Original articles / Online first

Short and long-term survival in patients hospitalized due to COVID-19 in relation to cardiovascular risk factors and established cardiovascular diseases: the Cor-Cardio Study

Aleksandra Ostrowska, Aleksander Prejbisz, Piotr Dobrowolski, Wiktoria Wojciechowska, Marek Rajzer, Michał Terlecki, Marcin Krzanowski, Tomasz Grodzicki, Tomasz Hryniewiecki, Rafał Dąbrowski, Reinhold Kreutz, Andrzej Januszewicz, Cor-Cardio Study Investigators
Published online: February 23, 2023


Introduction: We aimed to analyze the influence of cardiovascular risk factors, established cardiovascular diseases and its treatment with cardiovascular drugs on short term and long term survival in patients hospitalized due to COVID-19.

Patients and methods: We retrospectively analyzed data of patients hospitalized in thirteen COVID – 19 hospitals in Poland (between March 2020 and October 2020). Individual deaths were recorded during follow-up until March 2021.

Results: Overall 2346 COVID-19 patients were included (mean age 61 years, 50.2% women). 341 patients (14.5%) died during hospitalization and 95 (4.7%) died during follow-up. Independent predictors for in-hospital death were: older age, history of established cardiovascular disease, heart failure (HF), chronic kidney disease (CKD), while treatment with renin-angiotensin-aldosterone system (RAAS) blockers and statins were related with lower risk of death during hospitalization. The independent predictors of death during follow-up were older age, history of established cardiovascular disease, CKD and history of cancer. Presence of cardiovascular risk factors did not increase odds of death either in hospital or during follow-up. Of note, higher systolic blood pressure and oxygen blood saturation on admission were assessed with better short and long term prognosis.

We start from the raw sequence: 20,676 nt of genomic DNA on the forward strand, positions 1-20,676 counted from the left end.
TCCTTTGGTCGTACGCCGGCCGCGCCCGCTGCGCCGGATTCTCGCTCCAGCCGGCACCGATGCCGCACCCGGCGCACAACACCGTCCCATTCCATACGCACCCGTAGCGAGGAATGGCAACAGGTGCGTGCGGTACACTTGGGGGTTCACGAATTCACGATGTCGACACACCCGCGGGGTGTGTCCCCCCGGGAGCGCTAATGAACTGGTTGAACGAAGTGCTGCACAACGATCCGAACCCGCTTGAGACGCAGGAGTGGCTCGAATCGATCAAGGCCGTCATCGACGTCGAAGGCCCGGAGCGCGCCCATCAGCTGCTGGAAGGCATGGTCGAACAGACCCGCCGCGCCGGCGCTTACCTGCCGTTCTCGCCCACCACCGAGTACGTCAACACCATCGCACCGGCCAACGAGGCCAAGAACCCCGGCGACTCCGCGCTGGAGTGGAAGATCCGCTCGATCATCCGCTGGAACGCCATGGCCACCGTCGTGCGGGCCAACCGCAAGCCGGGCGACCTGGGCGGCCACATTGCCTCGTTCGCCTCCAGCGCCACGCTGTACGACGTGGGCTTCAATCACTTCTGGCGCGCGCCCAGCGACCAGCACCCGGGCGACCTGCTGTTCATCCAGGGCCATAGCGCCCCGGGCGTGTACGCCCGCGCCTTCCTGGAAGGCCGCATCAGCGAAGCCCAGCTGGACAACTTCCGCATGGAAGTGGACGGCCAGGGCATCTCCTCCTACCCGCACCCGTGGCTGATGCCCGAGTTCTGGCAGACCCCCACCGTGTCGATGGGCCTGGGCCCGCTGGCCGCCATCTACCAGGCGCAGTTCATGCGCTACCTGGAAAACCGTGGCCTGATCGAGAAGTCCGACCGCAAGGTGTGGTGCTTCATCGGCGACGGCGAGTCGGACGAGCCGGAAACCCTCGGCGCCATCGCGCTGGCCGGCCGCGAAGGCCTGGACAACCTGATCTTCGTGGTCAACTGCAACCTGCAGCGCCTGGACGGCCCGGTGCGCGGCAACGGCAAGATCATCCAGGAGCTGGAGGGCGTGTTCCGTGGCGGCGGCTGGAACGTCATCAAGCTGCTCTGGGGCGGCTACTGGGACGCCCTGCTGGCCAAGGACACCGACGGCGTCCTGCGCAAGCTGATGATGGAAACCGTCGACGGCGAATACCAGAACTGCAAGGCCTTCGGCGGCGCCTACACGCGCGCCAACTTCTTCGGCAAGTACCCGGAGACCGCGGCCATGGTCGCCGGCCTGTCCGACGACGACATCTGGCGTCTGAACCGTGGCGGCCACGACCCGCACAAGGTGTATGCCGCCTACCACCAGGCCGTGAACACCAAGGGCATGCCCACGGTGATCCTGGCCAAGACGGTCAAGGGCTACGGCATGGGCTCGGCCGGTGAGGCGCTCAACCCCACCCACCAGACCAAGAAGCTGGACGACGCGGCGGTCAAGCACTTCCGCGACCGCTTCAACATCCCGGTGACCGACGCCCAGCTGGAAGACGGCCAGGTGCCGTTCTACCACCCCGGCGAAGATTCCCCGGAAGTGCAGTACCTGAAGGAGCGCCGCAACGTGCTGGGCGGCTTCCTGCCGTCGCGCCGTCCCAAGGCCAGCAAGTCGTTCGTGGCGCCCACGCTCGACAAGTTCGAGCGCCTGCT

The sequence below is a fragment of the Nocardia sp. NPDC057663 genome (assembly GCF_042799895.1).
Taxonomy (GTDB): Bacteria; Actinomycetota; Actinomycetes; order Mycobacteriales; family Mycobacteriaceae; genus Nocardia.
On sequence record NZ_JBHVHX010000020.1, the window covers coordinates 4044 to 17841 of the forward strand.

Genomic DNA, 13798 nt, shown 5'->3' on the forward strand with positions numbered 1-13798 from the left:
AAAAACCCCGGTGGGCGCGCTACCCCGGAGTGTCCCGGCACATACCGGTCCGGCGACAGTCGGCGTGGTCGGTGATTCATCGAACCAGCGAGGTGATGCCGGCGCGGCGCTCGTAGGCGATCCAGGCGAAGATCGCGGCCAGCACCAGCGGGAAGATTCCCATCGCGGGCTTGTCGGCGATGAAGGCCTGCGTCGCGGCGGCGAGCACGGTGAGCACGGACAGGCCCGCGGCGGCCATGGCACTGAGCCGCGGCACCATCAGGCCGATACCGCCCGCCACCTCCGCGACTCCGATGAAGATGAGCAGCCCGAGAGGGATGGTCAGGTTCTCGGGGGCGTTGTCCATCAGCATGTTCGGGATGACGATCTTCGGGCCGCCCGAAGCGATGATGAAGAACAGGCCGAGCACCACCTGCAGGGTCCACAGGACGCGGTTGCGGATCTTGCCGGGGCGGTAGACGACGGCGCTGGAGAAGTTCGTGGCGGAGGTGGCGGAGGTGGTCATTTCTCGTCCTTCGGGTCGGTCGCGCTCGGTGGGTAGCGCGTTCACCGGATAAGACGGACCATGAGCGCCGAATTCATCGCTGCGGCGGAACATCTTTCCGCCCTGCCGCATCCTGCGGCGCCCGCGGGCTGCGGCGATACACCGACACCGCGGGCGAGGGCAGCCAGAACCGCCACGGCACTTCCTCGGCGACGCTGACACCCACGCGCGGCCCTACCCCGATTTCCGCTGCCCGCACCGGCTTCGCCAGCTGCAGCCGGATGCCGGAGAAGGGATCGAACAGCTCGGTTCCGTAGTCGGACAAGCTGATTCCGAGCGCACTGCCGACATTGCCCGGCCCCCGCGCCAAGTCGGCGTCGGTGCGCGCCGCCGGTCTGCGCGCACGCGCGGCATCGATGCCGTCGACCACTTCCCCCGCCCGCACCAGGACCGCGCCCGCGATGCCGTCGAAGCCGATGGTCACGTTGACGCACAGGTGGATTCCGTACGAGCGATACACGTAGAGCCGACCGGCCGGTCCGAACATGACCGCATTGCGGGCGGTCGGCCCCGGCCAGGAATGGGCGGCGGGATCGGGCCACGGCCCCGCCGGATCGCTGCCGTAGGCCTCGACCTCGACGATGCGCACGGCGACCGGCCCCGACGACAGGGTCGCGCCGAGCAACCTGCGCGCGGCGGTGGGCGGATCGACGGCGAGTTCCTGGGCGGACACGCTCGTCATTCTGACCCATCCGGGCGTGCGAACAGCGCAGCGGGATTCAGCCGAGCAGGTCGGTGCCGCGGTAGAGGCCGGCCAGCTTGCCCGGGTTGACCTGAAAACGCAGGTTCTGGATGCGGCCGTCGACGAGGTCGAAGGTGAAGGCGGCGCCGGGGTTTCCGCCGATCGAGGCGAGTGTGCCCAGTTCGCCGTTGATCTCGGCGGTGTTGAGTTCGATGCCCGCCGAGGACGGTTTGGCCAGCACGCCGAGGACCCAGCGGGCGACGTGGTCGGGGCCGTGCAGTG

Conclusion: Established cardiovascular disease and chronic kidney disease are the main predictors of mortality during hospitalization and during follow-up in patients hospitalized due to COVID-19, while the use of cardiovascular drugs during hospitalization is associated with better prognosis. The presence of cardiovascular risk factors did not increase odds of in-hospital and follow-up death.

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